Be warned – spiders can hear you

❝ While jumping spiders are known to have great vision, a new Cornell University study proves for the first time that spiders can hear at a distance.

The discovery runs counter to standard textbook wisdom that claimed spiders could only detect nearby sounds.

❝ A study describes how researchers used metal microelectrodes in a jumping spider’s poppy-seed-sized brain to show that auditory neurons can sense far-field sounds, at distances up to 3 meters, or about 600 spider body lengths.

In further tests, researchers stimulated sensitive long hairs on the spider’s legs and body – previously known to pick up near-field airflow and vibrations – which generated a response in the same neurons that fired after hearing distant sounds, providing evidence the hairs are likely detecting nanoscale air particles that become excited from a sound wave…

❝ The techniques open up studies that link neurology with behavior in all spiders, Ron Hoy said. Gil Menda has since found evidence of hearing in five different spider species: jumping spiders, fishing spiders, wolf spiders, netcasting spiders and house spiders.

Future work by Hoy’s lab will investigate audio perception from lyriform organs and will better investigate audio neurons in the brain. The findings could have applications for using hairlike structures for extremely sensitive microphones, such as in hearing aids.

I wonder if they’ll investigate Google spiders? Har.

Meanwhile, RTFA. A delightful tale of accidental discoveries and cross-discipline cooperation.

The Autoplay Arms Race

Click to enlarge

I find autoplay video or audio commercials so offensive my automatic response is to click away from the page. It is the advertising dross-du-jour. Not only Facebook, Twitter and YouTube are devouring their young with the tech, WordPress has leaped with both feet into this disaster.

I have complained to the powers-that-be, here at WordPress, and my eventual choice appears to be a request for no advertising at all on my personal blog.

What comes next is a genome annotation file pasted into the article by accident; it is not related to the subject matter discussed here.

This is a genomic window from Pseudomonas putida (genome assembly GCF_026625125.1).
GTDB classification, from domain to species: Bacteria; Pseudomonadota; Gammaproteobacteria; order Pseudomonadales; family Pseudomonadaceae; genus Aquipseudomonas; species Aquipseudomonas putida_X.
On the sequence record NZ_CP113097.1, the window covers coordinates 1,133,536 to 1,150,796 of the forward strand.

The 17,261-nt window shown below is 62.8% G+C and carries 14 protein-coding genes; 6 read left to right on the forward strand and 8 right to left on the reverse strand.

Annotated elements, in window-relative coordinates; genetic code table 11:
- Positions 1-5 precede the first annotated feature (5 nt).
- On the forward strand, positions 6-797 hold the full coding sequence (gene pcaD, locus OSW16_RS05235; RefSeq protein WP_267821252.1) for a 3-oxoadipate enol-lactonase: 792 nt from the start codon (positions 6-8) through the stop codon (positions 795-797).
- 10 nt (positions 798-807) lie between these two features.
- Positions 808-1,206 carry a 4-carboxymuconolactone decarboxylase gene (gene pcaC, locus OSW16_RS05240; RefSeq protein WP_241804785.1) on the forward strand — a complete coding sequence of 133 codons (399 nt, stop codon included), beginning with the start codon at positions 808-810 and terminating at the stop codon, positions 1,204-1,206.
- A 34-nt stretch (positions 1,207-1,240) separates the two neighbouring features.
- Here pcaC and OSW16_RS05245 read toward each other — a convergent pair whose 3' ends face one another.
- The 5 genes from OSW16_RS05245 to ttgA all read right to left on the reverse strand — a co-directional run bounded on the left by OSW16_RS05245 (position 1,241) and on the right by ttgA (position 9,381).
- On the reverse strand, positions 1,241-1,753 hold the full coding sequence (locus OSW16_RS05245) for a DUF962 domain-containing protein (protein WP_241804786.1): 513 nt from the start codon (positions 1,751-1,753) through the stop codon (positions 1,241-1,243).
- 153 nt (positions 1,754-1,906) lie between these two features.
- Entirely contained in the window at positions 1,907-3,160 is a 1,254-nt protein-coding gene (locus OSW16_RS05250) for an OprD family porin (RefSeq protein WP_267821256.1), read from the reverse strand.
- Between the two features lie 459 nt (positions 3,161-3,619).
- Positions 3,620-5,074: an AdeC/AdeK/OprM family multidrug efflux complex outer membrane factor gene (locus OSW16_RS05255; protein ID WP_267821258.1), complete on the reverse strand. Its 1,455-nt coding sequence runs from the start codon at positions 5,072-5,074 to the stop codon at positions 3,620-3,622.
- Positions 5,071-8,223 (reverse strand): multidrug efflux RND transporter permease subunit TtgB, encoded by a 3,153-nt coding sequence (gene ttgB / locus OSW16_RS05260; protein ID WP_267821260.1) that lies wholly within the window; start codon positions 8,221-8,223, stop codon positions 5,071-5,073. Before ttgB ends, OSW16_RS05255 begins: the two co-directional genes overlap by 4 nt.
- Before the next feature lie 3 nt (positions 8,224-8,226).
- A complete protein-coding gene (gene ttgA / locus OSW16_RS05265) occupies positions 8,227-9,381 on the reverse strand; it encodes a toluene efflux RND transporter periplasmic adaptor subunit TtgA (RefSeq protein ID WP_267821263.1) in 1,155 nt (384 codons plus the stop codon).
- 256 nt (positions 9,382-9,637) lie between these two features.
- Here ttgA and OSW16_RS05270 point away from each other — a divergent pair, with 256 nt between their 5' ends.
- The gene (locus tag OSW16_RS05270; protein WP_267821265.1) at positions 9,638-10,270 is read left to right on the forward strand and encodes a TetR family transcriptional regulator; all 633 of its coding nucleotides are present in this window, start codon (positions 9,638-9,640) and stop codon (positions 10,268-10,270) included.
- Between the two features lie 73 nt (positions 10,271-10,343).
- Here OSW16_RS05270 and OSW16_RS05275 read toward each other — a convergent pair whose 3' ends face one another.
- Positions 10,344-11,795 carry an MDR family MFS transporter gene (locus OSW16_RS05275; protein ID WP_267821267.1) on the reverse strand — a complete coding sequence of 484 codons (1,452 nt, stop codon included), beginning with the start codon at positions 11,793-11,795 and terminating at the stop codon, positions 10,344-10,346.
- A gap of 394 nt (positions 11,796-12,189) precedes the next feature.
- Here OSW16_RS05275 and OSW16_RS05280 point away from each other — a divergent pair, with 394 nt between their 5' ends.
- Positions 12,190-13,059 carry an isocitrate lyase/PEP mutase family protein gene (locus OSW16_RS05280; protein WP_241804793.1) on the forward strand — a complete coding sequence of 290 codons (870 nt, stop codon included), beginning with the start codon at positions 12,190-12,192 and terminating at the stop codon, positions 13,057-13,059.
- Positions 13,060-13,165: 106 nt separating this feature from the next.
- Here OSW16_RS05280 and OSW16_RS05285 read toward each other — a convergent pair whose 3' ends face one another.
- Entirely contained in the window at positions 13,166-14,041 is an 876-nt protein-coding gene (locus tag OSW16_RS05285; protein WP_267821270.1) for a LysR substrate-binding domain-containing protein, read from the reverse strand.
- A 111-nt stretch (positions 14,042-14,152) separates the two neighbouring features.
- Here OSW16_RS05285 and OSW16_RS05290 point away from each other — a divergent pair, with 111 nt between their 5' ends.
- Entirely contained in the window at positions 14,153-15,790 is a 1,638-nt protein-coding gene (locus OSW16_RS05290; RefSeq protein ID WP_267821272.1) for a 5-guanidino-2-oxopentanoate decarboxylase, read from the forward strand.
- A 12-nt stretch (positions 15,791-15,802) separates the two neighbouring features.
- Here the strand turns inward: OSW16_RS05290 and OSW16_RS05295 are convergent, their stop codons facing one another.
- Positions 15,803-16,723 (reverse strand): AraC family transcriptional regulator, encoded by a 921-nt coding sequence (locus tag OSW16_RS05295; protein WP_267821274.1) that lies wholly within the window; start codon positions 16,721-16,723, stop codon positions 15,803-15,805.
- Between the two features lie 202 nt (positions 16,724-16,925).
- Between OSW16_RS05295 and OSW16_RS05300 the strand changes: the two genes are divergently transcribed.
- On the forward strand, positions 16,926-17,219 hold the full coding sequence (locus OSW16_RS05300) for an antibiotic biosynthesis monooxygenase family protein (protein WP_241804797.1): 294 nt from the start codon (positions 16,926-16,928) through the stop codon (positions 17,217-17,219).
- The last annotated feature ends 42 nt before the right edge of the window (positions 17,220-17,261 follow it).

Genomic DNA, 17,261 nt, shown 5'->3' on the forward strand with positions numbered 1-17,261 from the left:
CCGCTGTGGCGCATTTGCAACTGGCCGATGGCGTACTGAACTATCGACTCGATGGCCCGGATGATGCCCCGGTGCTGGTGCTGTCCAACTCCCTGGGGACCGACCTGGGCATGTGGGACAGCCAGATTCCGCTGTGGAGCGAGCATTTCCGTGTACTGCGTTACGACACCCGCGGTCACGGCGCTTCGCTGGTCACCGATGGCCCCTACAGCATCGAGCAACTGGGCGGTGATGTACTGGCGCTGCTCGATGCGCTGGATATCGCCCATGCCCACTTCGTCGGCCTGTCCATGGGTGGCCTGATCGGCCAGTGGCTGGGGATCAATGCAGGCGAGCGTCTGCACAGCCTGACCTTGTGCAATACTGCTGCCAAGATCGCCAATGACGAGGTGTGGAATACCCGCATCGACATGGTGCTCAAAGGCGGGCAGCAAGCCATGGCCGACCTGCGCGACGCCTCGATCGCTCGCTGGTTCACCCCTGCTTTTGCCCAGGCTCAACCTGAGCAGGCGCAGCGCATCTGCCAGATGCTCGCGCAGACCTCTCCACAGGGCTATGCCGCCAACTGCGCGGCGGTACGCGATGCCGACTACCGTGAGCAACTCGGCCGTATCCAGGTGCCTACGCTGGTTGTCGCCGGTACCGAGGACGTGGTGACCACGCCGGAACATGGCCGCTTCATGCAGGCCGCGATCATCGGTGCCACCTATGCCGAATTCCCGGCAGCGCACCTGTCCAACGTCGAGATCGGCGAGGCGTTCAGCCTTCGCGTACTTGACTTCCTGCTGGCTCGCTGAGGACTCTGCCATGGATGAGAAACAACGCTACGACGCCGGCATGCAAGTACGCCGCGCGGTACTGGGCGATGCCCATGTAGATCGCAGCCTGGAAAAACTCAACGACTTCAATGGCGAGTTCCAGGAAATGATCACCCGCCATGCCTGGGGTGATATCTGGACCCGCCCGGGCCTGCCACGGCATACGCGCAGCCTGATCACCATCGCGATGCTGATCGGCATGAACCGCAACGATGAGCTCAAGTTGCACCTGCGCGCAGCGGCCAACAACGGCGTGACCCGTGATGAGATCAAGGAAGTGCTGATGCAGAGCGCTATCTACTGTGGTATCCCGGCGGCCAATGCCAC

Thanks to re/code

Eidos aids users in tuning their senses

They may look somewhat bulky and a bit like someone wandered out of an avant garde theater, but a pair of concept pieces developed by students and the Royal College of Arts in London allow wearers to fine tune their senses of sight and hearing. Called “Eidos,” from the Greek for “form,” “essence,” “type,” or “species,” the system uses sensors and computer processing to select sensory input and alter it for applications in sport, the arts and medicine…

Eidos Vision is a simple arrangement of a visor equipped with a camera and a head-mounted display attached to a computer. Its function is to take the input of the camera and process it so that what comes out of the eyepieces provides a sense of motion similar to long-exposure photography. In other words, the wearer sees moving objects as a series of overlapping images moving across the scene. This means that the viewer doesn’t just see things moving, but also trends and patterns of motion.

Behind the art deco exterior of Eidos Audio are directional microphones hooked to a computer that feeds into two earpieces and a transducer in the mouth for bone conduction. This means that the wearer not only hears through the ears, but also picks up the sound through the teeth and jaw bones directly in the inner ear. In other words, you can hear people talking inside your head.

The team sees a number of applications for the Eidos system. Eidos Vision could be used in sports to allow trainers to analyze performance in real time and by spectators to enhance their experience. It could also be used to add a new dimension to pursuits such as fashion and ballet.

Meanwhile, Eidos Audio might be used for listeners at concerts to focus on one instrument or singer while muting the rest. In addition to the aesthetic or sporting applications, the team also says that the technology could be used to help those whose senses have been lessened by age or disability, or to help students suffering from ADHD to avoid distraction.